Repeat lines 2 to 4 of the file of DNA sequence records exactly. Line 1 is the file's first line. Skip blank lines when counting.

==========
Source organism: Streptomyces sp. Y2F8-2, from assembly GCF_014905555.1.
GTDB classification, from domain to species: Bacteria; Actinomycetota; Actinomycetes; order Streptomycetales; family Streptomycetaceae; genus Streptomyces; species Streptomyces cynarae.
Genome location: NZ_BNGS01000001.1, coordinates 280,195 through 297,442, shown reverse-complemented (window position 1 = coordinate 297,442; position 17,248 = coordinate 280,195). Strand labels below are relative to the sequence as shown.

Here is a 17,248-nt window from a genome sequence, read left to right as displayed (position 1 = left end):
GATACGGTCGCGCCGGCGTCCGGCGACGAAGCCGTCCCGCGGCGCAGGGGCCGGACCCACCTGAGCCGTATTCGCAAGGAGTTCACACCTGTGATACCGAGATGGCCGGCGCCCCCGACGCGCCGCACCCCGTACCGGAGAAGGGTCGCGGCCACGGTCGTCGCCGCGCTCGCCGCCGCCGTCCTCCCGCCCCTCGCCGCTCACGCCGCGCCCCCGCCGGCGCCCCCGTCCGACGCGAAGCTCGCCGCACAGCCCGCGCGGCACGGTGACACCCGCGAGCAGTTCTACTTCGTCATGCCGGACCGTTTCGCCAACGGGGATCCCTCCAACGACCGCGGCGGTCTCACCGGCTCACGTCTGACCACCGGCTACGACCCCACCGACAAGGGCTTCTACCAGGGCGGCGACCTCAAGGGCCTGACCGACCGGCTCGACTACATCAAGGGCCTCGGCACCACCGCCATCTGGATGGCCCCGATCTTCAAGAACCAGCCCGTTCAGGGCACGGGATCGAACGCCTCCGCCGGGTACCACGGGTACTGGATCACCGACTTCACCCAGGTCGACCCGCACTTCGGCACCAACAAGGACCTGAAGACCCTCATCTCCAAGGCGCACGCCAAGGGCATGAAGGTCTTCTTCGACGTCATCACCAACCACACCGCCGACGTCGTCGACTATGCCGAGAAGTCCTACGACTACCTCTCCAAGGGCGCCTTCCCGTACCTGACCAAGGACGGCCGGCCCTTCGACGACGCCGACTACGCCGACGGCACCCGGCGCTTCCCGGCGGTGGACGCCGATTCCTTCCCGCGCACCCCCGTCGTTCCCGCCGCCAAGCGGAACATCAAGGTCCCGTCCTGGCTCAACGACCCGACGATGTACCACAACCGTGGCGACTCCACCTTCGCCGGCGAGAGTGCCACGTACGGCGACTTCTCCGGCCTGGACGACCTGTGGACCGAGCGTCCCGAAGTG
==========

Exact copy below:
GTDB classification, from domain to species: Bacteria; Actinomycetota; Actinomycetes; order Streptomycetales; family Streptomycetaceae; genus Streptomyces; species Streptomyces cynarae.
Genome location: NZ_BNGS01000001.1, coordinates 280,195 through 297,442, shown reverse-complemented (window position 1 = coordinate 297,442; position 17,248 = coordinate 280,195). Strand labels below are relative to the sequence as shown.

Here is a 17,248-nt window from a genome sequence, read left to right as displayed (position 1 = left end):